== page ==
James Frost| Australian Financial Review| 10 December 2019
Lenders should be asking customers to prove they can save money and afford loans by sending their children to public schools or cancelling their Netflix subscriptions under new responsible lending guidelines released on Monday.
The guidelines have been aimed at clarifying the obligations of lenders after a series of contradictory messages emerged from the courts and the Hayne royal commission over the last two years climaxing with the ‘steaks and shiraz’ judgement in August.
ASIC commissioner Sean Hughes said the examples provided by the regulator were aimed at striking a balance between giving lenders and brokers both maximum flexibility and detailed guidance. He declined to say whether ASIC had modelled the impact of the update on the flow of credit.
“The provision of credit is a decision for a lender and not a decision for ASIC,” Mr Hughes said. “These guidelines have been made to assist lenders make good lending decisions, we are not adding new or additional requirements that do not already exist.”
Mr Hughes said the regulator decided against applying prescriptive minimum standards because the credit risk ultimately lies with the bank and its representatives. A statement from Australia’s top financial regulators last week said that “appetite for some types of lending may have swung too far towards caution”.
In the first major update to ASIC’s responsible lending guidelines since 2014 ASIC is seeking to reduce the instances of consumers being lured into taking on unsustainable loans.
The regulator has included 39 detailed examples to accommodate the changing business landscape which has included new styles of employment and expenses.
In one example provided by the regulator the bank decides that a prospective borrower known as “Sarah” would not be able to afford the loan on the terms requested unless she moves her children from a private school to a public school.
Sarah then asks the bank if she can extend the term of the loan in order to keep her children in her chosen school.
In another example “Leah” applies for a $720 loan to pay for her car registration. After reviewing her spending habits the bank ascertains Leah has spent her entire pay packet every month so Leah agrees to suspend her monthly streaming services in order to service the loan.
Go beyond HEM
Banks are also being told by ASIC to go beyond a basic spending benchmark known as the Household Expenditure Measure or HEM when gauging the reliability of a customer’s submitted expenses.
ASIC concludes the HEM does not include spending on a large number of expenses such as medical bills, counselling services, life insurance, superannuation, HECS debts, lease payments, child support and spousal maintenance.
“It is important that you only use the estimates of spending on the kind of items that are included in the benchmark figure, and not a wider estimate of their total expenditure (otherwise the comparison is unlikely to give you useful information about whether the estimate of the consumer’s ‘basic’ expenditure is realistic),” ASIC said.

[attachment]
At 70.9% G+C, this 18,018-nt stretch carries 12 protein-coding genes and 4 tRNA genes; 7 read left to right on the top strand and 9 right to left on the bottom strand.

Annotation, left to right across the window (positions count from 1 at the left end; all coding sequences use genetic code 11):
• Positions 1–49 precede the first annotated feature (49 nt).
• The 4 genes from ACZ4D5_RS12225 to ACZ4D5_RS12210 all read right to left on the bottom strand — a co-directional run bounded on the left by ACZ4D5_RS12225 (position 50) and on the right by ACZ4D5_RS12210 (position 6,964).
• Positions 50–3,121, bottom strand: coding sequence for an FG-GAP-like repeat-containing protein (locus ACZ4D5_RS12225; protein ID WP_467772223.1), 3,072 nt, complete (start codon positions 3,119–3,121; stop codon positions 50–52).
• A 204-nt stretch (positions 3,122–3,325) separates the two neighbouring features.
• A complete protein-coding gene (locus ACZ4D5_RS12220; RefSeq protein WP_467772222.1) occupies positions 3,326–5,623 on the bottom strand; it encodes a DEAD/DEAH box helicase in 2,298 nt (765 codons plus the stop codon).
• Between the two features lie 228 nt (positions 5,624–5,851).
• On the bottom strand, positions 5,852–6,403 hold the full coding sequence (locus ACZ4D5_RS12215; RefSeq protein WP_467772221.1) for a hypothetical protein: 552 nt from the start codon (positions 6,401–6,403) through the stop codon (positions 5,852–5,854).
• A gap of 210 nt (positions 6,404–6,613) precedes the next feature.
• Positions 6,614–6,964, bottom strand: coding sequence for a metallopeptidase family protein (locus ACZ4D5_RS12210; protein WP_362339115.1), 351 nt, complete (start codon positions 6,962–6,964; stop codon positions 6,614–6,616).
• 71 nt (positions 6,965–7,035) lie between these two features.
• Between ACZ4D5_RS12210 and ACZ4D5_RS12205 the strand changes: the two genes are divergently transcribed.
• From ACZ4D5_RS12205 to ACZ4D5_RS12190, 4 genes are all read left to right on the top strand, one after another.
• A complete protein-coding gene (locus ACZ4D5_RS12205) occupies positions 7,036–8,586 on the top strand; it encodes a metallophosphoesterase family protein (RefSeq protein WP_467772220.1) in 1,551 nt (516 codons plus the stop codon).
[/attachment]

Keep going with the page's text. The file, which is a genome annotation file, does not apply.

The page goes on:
Australian Banking Association CEO Anna Bligh said the industry was pleased the regulator had avoided the route of black-letter-law and instead adopted a principles-based approach.
“This is an important document for the industry to guide each bank’s approach to responsible lending which we will now study closely to assess any impacts it may have on borrowing for customers.”
Ms Bligh said the guidelines would help banks focus on delivering appropriate credit in a timely fashion and would remove uncertainty that surrounded small business loans.
“The industry also welcomes ASIC providing greater clarity in some areas, such as where it is difficult to determine income from certain customers, such as small business owners and gig economy workers,” she said.
Muddying the water
Bankers, including NAB chairman Phil Chronican, have complained the regulator’s decision to appeal the famous “wagyu and shiraz” judgment had muddied the water on responsible lending, with the case to be heard by the full bench of the Federal Court in late February 2020.
Justice Nye Perram threw out ASIC’s case that Westpac breached responsible lending laws close to 300,000 times saying a borrower’s historical expenditure habits were not a reliable indicator of loan affordability. ASIC’s Mr Hughes said the guidelines may need to be revised at the conclusion of the appeal.
“We will revisit these guidelines in light of the full federal court judgment, depending on the judgment we may or may not need to revisit these guidelines but it’s too early to say.”
Financial Rights Legal Centre CEO Karen Cox said although the guidelines did not go as far as she would have liked they represented a significant improvement.
“They have made it clear that a lot of current lending practices are not up to scratch, nor do they meet the community or regulator expectations. The days of using the HEM benchmark as a substitute for genuine inquiry and communication with a potential borrower are over,” Ms Cox said.